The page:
Every year, millions of people are victims of horrible accidents; whether it’s work-related injuries, automobile accidents, or incidents at home. It’s true that a lot of these people die because of their severe injuries; however, a considerable number survives!
Unfortunately, in many cases, the survivors lose a part of their bodies or their functionality. Lower limb amputation is one common surgery performed to save the victim’s life, especially after automobile accidents.
After the limp is amputated, patients are often provided with a prosthesis and are advised to go through physical rehabilitation to at least gain back some function.
The two main factors that predict how will the patient progress in his/her therapy and what kind of results to expect are:
1-The patient’s mental resiliency and willpower.
2-The quality of the prosthesis provided.
The first factor is hard to quantify and can be improved by psychotherapy sessions to help the healing process. The second factor; however, is where we come in!
The science of studying the biomechanics of the foot has helped develop more advanced prosthesis and wearable assistive devices with a significantly better functionality; this is why it’s very important to keep digging to reach a comprehensive understanding of the foot’s biomechanics and energetic behaviour during running.
So, let’s start by asking ourselves a couple of questions:
How does the human foot’s energy status fluctuate during running? What role do the biological components (e.g. muscles, ligaments, tendons, plantar fascia) of the foot play during walking and/or running? How can we reach a better understanding of the biomechanics and the energetic behaviour of the foot?
These questions may sound daunting and even futile at first, but that’s far away from the truth! You see, for each question answered, we are one step closer to creating better versions of artificial prosthesis and wearable assistive devices.
To answer these questions, Luke Kelly, a podiatrist at the University of Queensland and his colleagues conducted experiments on 14 participants. The results were published in many reputable magazines such as Nature.
Luke and his colleagues brought 14 healthy males and asked them to run on a force-instrumented treadmill, which is a treadmill with fancy equipment that measures force, speed, angle, and time of contact between the foot and the treadmill.
Luke divided the experiments into three phases; at each phase, the treadmill’s configurations were set to a different speed starting at a slow speed and then accelerating in the next phase.
Using the sensitive sensors on the AMTI treadmill, we can measure all different kinds of parameters of the running participants at different speeds.
The goal of this study was to determine whether the foot acts as a spring that stores energy then returns it, or as a damper that dissipates energy, and the overall contribution of all active and passive tissues that work together to produce the necessary energy during running.
For example, the plantar fascia which is a structure composed of soft tissue located at the bottom of the foot acts as a spring during running; it stores the mechanical energy then releases it.
On the other hand, the fat pads located at the heel and the front of the foot act as a damper that stores energy and dissipates some of it.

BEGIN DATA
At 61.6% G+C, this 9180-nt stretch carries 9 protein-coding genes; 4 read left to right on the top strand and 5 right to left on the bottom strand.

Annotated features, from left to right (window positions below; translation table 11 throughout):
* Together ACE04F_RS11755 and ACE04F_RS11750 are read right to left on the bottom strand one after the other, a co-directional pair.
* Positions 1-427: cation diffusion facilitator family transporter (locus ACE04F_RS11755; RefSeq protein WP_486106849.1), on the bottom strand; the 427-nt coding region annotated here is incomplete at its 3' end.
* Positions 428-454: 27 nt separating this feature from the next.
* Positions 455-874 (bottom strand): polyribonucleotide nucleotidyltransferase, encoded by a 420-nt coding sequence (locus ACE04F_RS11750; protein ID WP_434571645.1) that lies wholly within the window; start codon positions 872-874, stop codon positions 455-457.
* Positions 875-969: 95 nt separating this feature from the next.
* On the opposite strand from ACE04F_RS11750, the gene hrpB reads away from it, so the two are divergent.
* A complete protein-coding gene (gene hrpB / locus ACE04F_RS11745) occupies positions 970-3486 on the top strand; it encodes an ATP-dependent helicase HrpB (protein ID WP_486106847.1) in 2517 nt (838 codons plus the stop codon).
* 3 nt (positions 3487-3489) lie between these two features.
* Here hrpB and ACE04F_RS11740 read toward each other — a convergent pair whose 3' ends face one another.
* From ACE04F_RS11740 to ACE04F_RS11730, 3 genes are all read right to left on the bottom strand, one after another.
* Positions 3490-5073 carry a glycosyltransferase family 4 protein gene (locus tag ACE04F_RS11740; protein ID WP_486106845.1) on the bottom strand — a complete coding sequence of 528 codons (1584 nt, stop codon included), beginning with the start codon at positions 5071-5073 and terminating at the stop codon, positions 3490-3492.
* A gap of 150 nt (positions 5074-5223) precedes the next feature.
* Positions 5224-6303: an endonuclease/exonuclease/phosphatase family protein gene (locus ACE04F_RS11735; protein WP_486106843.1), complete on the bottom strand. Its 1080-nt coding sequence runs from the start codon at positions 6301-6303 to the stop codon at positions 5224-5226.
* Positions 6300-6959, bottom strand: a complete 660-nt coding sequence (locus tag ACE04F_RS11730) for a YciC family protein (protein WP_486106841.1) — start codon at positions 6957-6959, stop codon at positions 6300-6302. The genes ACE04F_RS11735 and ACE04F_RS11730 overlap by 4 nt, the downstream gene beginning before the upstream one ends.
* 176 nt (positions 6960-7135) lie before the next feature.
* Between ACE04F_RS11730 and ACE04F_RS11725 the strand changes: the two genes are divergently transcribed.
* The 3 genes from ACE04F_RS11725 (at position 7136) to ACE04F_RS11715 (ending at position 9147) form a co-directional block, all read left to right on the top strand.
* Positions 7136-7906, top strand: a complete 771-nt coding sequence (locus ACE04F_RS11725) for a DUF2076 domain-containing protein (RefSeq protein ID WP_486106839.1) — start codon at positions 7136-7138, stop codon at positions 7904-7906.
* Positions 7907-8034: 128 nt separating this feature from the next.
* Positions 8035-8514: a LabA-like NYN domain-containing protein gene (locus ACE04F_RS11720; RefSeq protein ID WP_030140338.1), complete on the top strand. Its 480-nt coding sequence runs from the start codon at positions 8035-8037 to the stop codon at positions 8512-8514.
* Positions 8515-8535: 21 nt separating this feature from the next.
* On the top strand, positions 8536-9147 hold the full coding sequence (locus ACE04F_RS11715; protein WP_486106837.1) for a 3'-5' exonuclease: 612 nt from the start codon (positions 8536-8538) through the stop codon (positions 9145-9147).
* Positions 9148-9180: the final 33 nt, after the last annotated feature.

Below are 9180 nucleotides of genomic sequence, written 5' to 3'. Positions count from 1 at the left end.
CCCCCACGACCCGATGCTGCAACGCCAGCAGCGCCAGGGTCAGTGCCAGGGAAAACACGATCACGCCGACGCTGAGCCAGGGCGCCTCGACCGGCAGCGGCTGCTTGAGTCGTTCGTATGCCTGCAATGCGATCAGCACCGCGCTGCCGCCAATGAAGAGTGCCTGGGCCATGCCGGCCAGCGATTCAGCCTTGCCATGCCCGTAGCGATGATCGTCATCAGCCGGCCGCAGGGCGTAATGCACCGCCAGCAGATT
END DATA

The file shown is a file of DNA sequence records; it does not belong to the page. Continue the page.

The energetic behaviour of the foot was often thought of as having spring-like qualities. In order words, muscles, ligaments, and tendons were considered as spring-like structures that absorb mechanical energy during the early and mid-stance phases, just to return that energy in the late stance phase which contributes to 8-17% of the energy needed for each step. This fitted the concept of energy conservation that was proposed and that was that.
In this study; however, energy dissipation from different tissues such as muscles and fat pads was noted, with approximately 20-50% of the energy absorbed by the fat pads getting dissipated.
The amount of energy being dissipated is proportionally increased with velocity. This behaviour resembles the model of a viscoelastic damper rather than the spring model proposed earlier.
This might seem counter-intuitive at first. Why would such a considerable amount of mechanical energy be dissipated? This means that the exact amount has to be generated by muscular contractions elsewhere in the body. Why waste energy?
The study suggests that the energy dissipation may help with slowing centre of pressure (COP) progression; thus, prolonging contact-time between the foot and the floor which will maximise the time for propulsive impulse (energy to take a step) generation. Eventually, this will help significantly with energy savings that otherwise would have been generated by other muscular groups.
The results of this study have the potential to change how we view and design prosthesis and wearable assertive devices. The new models can be much more energy-efficient and will improve the interaction of these devices with humans.
Even though the results of this study are quite intriguing and open the door for multiple innovative designs of prosthesis; we need to do more research and investigation to get a clearer view on how the overall energy profile and biomechanics of the foot function and the interaction between different structure on an energetic level.
Kelly, L., Cresswell, A. and Farris, D. (2018). The energetic behaviour of the human foot across a range of running speeds. Scientific Reports, [online] 8(1). Available at: https://www.ncbi.nlm.nih.gov/pmc/articles/PMC6043578/pdf/41598_2018_Article_28946.pdf [Accessed 7 Oct. 2019].